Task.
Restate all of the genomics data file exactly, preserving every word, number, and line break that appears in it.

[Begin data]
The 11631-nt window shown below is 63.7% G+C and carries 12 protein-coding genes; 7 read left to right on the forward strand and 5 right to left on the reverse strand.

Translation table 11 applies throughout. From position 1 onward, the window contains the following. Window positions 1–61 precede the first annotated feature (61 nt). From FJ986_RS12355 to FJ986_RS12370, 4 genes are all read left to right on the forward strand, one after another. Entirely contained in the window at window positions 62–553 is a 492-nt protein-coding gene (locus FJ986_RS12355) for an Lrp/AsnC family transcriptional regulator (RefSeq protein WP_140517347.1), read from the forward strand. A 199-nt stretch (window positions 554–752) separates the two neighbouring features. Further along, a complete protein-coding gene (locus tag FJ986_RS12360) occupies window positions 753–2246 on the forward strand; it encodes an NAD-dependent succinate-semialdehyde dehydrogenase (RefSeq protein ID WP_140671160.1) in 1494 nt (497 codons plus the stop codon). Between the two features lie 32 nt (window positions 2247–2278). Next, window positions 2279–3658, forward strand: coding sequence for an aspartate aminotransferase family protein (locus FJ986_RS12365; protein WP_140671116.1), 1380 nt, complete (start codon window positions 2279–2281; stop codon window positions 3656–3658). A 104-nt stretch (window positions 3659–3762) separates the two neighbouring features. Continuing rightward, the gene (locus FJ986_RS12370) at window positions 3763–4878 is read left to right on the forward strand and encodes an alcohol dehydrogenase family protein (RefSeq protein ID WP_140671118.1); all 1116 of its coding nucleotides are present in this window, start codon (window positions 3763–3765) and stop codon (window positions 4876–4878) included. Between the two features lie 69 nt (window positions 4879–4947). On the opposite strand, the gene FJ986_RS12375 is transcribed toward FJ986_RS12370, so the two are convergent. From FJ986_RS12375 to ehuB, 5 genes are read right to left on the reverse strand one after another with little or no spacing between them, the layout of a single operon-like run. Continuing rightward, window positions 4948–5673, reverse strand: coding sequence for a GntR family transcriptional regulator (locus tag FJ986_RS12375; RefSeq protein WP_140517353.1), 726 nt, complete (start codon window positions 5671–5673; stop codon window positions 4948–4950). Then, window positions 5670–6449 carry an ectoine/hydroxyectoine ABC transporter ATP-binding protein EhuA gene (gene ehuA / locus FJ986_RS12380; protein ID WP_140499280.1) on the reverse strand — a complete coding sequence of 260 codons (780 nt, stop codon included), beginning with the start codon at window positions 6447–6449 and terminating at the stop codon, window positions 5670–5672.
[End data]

The 11631-nt window shown below is 63.7% G+C and carries 12 protein-coding genes; 7 read left to right on the forward strand and 5 right to left on the reverse strand.

Translation table 11 applies throughout. From position 1 onward, the window contains the following. Window positions 1–61 precede the first annotated feature (61 nt). From FJ986_RS12355 to FJ986_RS12370, 4 genes are all read left to right on the forward strand, one after another. Entirely contained in the window at window positions 62–553 is a 492-nt protein-coding gene (locus FJ986_RS12355) for an Lrp/AsnC family transcriptional regulator (RefSeq protein WP_140517347.1), read from the forward strand. A 199-nt stretch (window positions 554–752) separates the two neighbouring features. Further along, a complete protein-coding gene (locus tag FJ986_RS12360) occupies window positions 753–2246 on the forward strand; it encodes an NAD-dependent succinate-semialdehyde dehydrogenase (RefSeq protein ID WP_140671160.1) in 1494 nt (497 codons plus the stop codon). Between the two features lie 32 nt (window positions 2247–2278). Next, window positions 2279–3658, forward strand: coding sequence for an aspartate aminotransferase family protein (locus FJ986_RS12365; protein WP_140671116.1), 1380 nt, complete (start codon window positions 2279–2281; stop codon window positions 3656–3658). A 104-nt stretch (window positions 3659–3762) separates the two neighbouring features. Continuing rightward, the gene (locus FJ986_RS12370) at window positions 3763–4878 is read left to right on the forward strand and encodes an alcohol dehydrogenase family protein (RefSeq protein ID WP_140671118.1); all 1116 of its coding nucleotides are present in this window, start codon (window positions 3763–3765) and stop codon (window positions 4876–4878) included. Between the two features lie 69 nt (window positions 4879–4947). On the opposite strand, the gene FJ986_RS12375 is transcribed toward FJ986_RS12370, so the two are convergent. From FJ986_RS12375 to ehuB, 5 genes are read right to left on the reverse strand one after another with little or no spacing between them, the layout of a single operon-like run. Continuing rightward, window positions 4948–5673, reverse strand: coding sequence for a GntR family transcriptional regulator (locus tag FJ986_RS12375; RefSeq protein WP_140517353.1), 726 nt, complete (start codon window positions 5671–5673; stop codon window positions 4948–4950). Then, window positions 5670–6449 carry an ectoine/hydroxyectoine ABC transporter ATP-binding protein EhuA gene (gene ehuA / locus FJ986_RS12380; protein ID WP_140499280.1) on the reverse strand — a complete coding sequence of 260 codons (780 nt, stop codon included), beginning with the start codon at window positions 6447–6449 and terminating at the stop codon, window positions 5670–5672.